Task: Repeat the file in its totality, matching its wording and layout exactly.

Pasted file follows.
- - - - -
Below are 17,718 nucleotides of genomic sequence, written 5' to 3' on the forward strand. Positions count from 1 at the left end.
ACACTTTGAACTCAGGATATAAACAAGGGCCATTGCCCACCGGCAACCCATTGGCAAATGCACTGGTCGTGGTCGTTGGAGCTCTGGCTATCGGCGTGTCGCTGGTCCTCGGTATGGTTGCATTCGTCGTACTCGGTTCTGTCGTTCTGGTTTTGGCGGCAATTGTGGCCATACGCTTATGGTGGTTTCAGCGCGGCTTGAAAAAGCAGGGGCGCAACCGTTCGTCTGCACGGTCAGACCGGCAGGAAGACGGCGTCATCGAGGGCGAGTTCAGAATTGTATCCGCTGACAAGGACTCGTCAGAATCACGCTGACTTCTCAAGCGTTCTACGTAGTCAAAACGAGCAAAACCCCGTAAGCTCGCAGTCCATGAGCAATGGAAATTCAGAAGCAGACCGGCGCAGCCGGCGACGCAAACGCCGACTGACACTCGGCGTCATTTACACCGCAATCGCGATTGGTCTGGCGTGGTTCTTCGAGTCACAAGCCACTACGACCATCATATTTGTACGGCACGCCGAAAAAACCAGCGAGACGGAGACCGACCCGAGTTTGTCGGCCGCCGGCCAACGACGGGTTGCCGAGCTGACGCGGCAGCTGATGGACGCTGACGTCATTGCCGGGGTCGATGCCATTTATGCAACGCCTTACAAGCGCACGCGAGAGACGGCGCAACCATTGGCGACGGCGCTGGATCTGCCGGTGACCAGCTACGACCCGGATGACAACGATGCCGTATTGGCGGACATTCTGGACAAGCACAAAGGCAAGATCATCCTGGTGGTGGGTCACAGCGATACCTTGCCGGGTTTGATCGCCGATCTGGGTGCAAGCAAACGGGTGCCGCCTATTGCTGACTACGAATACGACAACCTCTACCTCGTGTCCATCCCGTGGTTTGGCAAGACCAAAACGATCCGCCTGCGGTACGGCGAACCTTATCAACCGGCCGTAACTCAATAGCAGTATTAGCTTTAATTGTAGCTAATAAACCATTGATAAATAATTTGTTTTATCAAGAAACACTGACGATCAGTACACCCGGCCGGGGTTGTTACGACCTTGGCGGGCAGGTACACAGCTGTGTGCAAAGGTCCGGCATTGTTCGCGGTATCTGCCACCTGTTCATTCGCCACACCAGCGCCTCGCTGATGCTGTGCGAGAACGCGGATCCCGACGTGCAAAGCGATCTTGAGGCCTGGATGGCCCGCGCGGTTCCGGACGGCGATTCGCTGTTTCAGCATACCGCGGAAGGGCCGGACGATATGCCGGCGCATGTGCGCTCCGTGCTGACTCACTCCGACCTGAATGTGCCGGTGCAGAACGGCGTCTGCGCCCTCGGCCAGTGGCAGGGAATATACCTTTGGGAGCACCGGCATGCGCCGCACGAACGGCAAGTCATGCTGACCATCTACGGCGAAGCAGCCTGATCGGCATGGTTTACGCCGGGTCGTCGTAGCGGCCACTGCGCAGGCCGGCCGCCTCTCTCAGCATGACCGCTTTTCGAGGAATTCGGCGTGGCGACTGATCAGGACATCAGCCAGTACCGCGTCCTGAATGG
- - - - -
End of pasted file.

Below are 17,718 nucleotides of genomic sequence, written 5' to 3' on the forward strand. Positions count from 1 at the left end.
ACACTTTGAACTCAGGATATAAACAAGGGCCATTGCCCACCGGCAACCCATTGGCAAATGCACTGGTCGTGGTCGTTGGAGCTCTGGCTATCGGCGTGTCGCTGGTCCTCGGTATGGTTGCATTCGTCGTACTCGGTTCTGTCGTTCTGGTTTTGGCGGCAATTGTGGCCATACGCTTATGGTGGTTTCAGCGCGGCTTGAAAAAGCAGGGGCGCAACCGTTCGTCTGCACGGTCAGACCGGCAGGAAGACGGCGTCATCGAGGGCGAGTTCAGAATTGTATCCGCTGACAAGGACTCGTCAGAATCACGCTGACTTCTCAAGCGTTCTACGTAGTCAAAACGAGCAAAACCCCGTAAGCTCGCAGTCCATGAGCAATGGAAATTCAGAAGCAGACCGGCGCAGCCGGCGACGCAAACGCCGACTGACACTCGGCGTCATTTACACCGCAATCGCGATTGGTCTGGCGTGGTTCTTCGAGTCACAAGCCACTACGACCATCATATTTGTACGGCACGCCGAAAAAACCAGCGAGACGGAGACCGACCCGAGTTTGTCGGCCGCCGGCCAACGACGGGTTGCCGAGCTGACGCGGCAGCTGATGGACGCTGACGTCATTGCCGGGGTCGATGCCATTTATGCAACGCCTTACAAGCGCACGCGAGAGACGGCGCAACCATTGGCGACGGCGCTGGATCTGCCGGTGACCAGCTACGACCCGGATGACAACGATGCCGTATTGGCGGACATTCTGGACAAGCACAAAGGCAAGATCATCCTGGTGGTGGGTCACAGCGATACCTTGCCGGGTTTGATCGCCGATCTGGGTGCAAGCAAACGGGTGCCGCCTATTGCTGACTACGAATACGACAACCTCTACCTCGTGTCCATCCCGTGGTTTGGCAAGACCAAAACGATCCGCCTGCGGTACGGCGAACCTTATCAACCGGCCGTAACTCAATAGCAGTATTAGCTTTAATTGTAGCTAATAAACCATTGATAAATAATTTGTTTTATCAAGAAACACTGACGATCAGTACACCCGGCCGGGGTTGTTACGACCTTGGCGGGCAGGTACACAGCTGTGTGCAAAGGTCCGGCATTGTTCGCGGTATCTGCCACCTGTTCATTCGCCACACCAGCGCCTCGCTGATGCTGTGCGAGAACGCGGATCCCGACGTGCAAAGCGATCTTGAGGCCTGGATGGCCCGCGCGGTTCCGGACGGCGATTCGCTGTTTCAGCATACCGCGGAAGGGCCGGACGATATGCCGGCGCATGTGCGCTCCGTGCTGACTCACTCCGACCTGAATGTGCCGGTGCAGAACGGCGTCTGCGCCCTCGGCCAGTGGCAGGGAATATACCTTTGGGAGCACCGGCATGCGCCGCACGAACGGCAAGTCATGCTGACCATCTACGGCGAAGCAGCCTGATCGGCATGGTTTACGCCGGGTCGTCGTAGCGGCCACTGCGCAGGCCGGCCGCCTCTCTCAGCATGACCGCTTTTCGAGGAATTCGGCGTGGCGACTGATCAGGACATCAGCCAGTACCGCGTCCTGAATGG